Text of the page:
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Circulating Literacy

Circulating Literacy

Writing Instruction in American Periodicals, 1880-1910

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Alicia Brazeau


Paperback (Other formats: E-book)
210 pages, 6 x 9, 8 illustrations


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About the Book

Near the dawn of the twentieth century, more than a million Americans had subscriptions to popular magazines, and many who did not subscribe read the periodicals. Far more men and women were learning advanced literacy through reading these magazines than by attending college. Yet this form of popular literacy has been relatively ignored by scholars, who have focused mainly on academic institutions and formal educational experiences. In Circulating Literacy: Writing Instruction in American Periodicals, 1880–1910, author Alicia Brazeau concentrates on the format, circulation, and function of popular and influential periodicals published between 1880 and 1910, including the farming magazines Michigan Farmer, Ohio Farmer, and Maine Farmer, which catered to rural residents, and two women’s magazines, Harper’s Bazar and the Ladies’ Home Journal, that catered to very different populations of women.

Brazeau establishes how these magazines shared a common strategy in the construction of literacy identities by connecting a specific identity with a particular set of reading and writing practices. She explores how farm journals were preoccupied with the value of literacy as a tool for shaping community; considers how the Journal and the Bazar deployed distinctly different illustrations of literacy values for women; shows how the Journal and editor Edward Bok cast women as consumers and sellers of literacy; and looks at the ways in which Bazar editors urged readers to adopt habits of reading and writing that emphasized communal relationships among women. In Circulating Literacy, Brazeau speaks to, and connects, the important topics of rural studies, gender, professionalization, and literacy sponsorship and identity, arguing for the value of the study of periodicals as literacy education tools.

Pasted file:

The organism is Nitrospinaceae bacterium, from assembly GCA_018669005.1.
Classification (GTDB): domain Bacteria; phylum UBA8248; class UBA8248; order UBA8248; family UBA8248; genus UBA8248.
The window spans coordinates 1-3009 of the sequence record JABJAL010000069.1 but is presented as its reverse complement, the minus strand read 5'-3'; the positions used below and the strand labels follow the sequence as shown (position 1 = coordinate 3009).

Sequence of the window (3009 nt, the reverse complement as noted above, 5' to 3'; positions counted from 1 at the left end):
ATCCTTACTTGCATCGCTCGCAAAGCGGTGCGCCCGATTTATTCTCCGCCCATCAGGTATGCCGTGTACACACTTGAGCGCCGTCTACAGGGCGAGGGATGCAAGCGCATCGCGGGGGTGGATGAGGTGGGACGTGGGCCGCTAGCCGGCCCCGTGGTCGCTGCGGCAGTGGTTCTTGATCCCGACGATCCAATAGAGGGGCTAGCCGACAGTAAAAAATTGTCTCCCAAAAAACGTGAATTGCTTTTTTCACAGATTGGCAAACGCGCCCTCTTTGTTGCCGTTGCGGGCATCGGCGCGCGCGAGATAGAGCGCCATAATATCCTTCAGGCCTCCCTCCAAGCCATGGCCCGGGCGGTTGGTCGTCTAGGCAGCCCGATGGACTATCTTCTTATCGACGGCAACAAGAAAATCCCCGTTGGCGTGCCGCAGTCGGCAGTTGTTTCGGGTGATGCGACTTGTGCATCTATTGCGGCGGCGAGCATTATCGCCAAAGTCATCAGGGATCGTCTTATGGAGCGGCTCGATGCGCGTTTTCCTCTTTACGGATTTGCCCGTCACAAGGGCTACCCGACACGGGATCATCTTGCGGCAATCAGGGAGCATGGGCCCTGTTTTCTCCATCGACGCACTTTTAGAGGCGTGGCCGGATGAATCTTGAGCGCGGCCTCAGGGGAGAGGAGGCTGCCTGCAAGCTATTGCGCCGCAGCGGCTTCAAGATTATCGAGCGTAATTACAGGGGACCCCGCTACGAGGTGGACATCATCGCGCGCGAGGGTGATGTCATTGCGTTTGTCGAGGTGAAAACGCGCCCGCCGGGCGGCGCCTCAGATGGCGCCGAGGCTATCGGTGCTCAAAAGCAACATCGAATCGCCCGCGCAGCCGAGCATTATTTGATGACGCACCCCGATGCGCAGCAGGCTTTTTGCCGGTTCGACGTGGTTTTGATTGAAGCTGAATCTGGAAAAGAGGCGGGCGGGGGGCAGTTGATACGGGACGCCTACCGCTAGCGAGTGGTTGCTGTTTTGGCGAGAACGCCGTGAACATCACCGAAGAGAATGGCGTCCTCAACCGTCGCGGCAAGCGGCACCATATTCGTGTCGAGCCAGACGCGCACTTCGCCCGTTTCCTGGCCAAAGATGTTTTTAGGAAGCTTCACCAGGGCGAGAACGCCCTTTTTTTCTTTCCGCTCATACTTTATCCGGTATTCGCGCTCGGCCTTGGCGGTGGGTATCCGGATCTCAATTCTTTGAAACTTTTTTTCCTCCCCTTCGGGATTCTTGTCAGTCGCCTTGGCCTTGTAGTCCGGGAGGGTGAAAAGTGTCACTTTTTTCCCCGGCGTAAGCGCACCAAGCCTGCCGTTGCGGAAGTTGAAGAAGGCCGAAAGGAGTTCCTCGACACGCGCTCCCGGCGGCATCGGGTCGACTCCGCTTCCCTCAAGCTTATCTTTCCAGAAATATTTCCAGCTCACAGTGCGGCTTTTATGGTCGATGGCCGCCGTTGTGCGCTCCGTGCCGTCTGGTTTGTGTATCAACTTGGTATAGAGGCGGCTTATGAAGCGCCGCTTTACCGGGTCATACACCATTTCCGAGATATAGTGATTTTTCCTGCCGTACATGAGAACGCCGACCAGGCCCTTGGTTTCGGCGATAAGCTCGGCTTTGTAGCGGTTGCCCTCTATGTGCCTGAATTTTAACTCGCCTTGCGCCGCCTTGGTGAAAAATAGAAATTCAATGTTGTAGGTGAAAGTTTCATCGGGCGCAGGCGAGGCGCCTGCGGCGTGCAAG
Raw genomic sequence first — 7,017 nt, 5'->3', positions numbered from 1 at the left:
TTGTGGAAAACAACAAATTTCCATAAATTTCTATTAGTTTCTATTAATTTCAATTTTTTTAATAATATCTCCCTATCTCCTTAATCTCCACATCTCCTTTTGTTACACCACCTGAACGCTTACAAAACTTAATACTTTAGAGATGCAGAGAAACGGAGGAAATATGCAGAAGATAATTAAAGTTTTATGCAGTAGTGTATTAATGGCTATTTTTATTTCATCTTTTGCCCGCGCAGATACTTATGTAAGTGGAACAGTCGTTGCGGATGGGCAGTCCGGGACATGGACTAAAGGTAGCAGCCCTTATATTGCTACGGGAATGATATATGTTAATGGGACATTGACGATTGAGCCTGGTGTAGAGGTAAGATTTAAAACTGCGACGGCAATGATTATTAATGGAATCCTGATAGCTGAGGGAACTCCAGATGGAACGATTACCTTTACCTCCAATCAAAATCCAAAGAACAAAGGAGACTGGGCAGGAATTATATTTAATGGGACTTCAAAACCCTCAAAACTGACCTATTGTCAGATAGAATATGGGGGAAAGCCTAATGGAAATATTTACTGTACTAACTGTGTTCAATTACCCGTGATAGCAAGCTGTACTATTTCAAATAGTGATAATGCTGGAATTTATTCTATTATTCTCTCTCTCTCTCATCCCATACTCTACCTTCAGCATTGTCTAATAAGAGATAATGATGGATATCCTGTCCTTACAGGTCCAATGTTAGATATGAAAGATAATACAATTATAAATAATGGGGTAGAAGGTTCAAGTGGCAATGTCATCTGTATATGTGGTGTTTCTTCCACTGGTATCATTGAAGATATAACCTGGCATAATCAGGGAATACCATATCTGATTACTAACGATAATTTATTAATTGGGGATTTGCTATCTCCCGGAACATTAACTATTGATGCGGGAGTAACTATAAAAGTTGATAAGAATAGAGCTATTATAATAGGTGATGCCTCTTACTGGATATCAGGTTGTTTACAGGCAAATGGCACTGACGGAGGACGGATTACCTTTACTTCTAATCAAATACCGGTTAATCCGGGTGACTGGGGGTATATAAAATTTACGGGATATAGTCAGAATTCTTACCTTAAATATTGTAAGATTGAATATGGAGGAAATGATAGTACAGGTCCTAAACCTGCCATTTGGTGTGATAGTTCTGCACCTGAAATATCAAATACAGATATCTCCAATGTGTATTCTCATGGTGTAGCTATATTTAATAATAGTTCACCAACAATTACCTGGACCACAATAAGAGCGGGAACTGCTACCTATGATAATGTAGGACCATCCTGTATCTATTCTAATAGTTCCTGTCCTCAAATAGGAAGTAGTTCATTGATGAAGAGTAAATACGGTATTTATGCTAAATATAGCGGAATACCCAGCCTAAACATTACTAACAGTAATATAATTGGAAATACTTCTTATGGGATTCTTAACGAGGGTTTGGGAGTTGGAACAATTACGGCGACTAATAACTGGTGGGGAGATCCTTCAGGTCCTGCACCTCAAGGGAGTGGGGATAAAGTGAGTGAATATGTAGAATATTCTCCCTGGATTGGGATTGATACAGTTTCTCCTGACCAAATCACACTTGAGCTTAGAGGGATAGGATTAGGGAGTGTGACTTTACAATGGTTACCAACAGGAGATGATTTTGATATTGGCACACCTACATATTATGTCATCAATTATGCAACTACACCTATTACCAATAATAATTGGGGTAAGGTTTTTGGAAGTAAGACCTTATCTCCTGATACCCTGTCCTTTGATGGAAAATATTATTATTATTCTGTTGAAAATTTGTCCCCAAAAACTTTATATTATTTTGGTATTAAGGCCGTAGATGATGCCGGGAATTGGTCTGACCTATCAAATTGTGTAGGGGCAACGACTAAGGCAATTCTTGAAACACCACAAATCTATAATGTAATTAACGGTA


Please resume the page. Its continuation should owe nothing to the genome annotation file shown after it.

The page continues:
Alicia Brazeau is the director of the writing center at the College of Wooster. Her writing has appeared in College English and Children’s Literature Association Quarterly.


Circulating Literacy examines how readers of periodicals near the beginning of the twentieth century engaged in literacy learning. Close readings and analysis of five popular women’s and farm journals provide a great deal of primary research. The field of composition will benefit from continuing to examine how literacy education occurs in ‘extracurricular’ spaces, and this book successfully makes the case that we should be paying more attention to the ways voices such as editors (and readers) impacted literacy learning.”—Charlotte Hogg, author, From the Garden Club: Rural Women Writing Community

“Brazeau presents fresh material, filling in gaps about the literacy practices of turn-of-the-century women. As a historian, I find it interesting and relevant and believe others will as well.”—Lisa S. Mastrangelo, author, Writing a Progressive Past: Women Teaching and Writing in the Progressive Era

"A masterpiece of exhaustively researched, impressively unique, and exceptionally well written scholarship, "Circulating Literacy: Writing Instruction in American Periodicals, 1880 - 1910" is an invaluable and unreservedly recommended contribution to community, college, and university library American Popular Culture History collections and supplemental studies lists." —James A. Cox, Midwest Book Review

"Central to Brazeau’s work is her concept of literacy, by which she does not just mean literary taste or general writing ability. Beyond cultural values or basic writing skills, the work focuses on “advanced literacy,” which allows readers “to participate in a community of readers and writers outlined by the magazines” (p. 8). She also makes a sharp distinction between “literate” and “literacy,” emphasizing the importance of communication over grammar or writing skill."--Richard Mikulski, Drew University

"Brazeau's book is a reliable contribution to scholarship about the influence of popular magazines on American culture in general and literacy in particular. It sees literacy as a means of empowerment for the aspiring middle class around the turn of the last century, during the Progressive Era. The book is informed by close examination of what Barton and Hamilton call "domain specific" (20) publications: in other words, magazines that shape and are shaped by interacting with their target audiences."--Stephen Curley, American Culture